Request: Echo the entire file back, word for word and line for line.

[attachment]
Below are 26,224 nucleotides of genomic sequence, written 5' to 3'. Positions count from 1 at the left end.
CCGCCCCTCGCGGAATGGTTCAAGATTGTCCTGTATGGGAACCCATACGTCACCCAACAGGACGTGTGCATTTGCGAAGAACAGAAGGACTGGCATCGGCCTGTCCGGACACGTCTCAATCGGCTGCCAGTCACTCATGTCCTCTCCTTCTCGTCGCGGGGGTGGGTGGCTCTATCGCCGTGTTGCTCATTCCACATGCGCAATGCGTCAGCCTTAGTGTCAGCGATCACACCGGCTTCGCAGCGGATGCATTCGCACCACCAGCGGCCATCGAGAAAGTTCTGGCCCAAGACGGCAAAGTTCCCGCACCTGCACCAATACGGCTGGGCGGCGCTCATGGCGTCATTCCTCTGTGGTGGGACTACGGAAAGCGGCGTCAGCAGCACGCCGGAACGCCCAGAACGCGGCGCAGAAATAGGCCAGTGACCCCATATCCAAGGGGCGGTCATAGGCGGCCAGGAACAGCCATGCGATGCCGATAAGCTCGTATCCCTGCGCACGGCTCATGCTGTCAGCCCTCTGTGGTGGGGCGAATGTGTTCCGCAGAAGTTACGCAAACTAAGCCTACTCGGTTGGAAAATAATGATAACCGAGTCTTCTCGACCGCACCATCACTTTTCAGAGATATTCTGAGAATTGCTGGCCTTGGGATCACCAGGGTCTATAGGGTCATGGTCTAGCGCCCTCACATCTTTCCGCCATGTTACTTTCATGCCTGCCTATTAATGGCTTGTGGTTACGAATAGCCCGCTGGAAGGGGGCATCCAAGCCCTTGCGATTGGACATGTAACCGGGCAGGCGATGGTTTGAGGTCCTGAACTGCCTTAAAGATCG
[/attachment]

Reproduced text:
Below are 26,224 nucleotides of genomic sequence, written 5' to 3'. Positions count from 1 at the left end.
CCGCCCCTCGCGGAATGGTTCAAGATTGTCCTGTATGGGAACCCATACGTCACCCAACAGGACGTGTGCATTTGCGAAGAACAGAAGGACTGGCATCGGCCTGTCCGGACACGTCTCAATCGGCTGCCAGTCACTCATGTCCTCTCCTTCTCGTCGCGGGGGTGGGTGGCTCTATCGCCGTGTTGCTCATTCCACATGCGCAATGCGTCAGCCTTAGTGTCAGCGATCACACCGGCTTCGCAGCGGATGCATTCGCACCACCAGCGGCCATCGAGAAAGTTCTGGCCCAAGACGGCAAAGTTCCCGCACCTGCACCAATACGGCTGGGCGGCGCTCATGGCGTCATTCCTCTGTGGTGGGACTACGGAAAGCGGCGTCAGCAGCACGCCGGAACGCCCAGAACGCGGCGCAGAAATAGGCCAGTGACCCCATATCCAAGGGGCGGTCATAGGCGGCCAGGAACAGCCATGCGATGCCGATAAGCTCGTATCCCTGCGCACGGCTCATGCTGTCAGCCCTCTGTGGTGGGGCGAATGTGTTCCGCAGAAGTTACGCAAACTAAGCCTACTCGGTTGGAAAATAATGATAACCGAGTCTTCTCGACCGCACCATCACTTTTCAGAGATATTCTGAGAATTGCTGGCCTTGGGATCACCAGGGTCTATAGGGTCATGGTCTAGCGCCCTCACATCTTTCCGCCATGTTACTTTCATGCCTGCCTATTAATGGCTTGTGGTTACGAATAGCCCGCTGGAAGGGGGCATCCAAGCCCTTGCGATTGGACATGTAACCGGGCAGGCGATGGTTTGAGGTCCTGAACTGCCTTAAAGATCG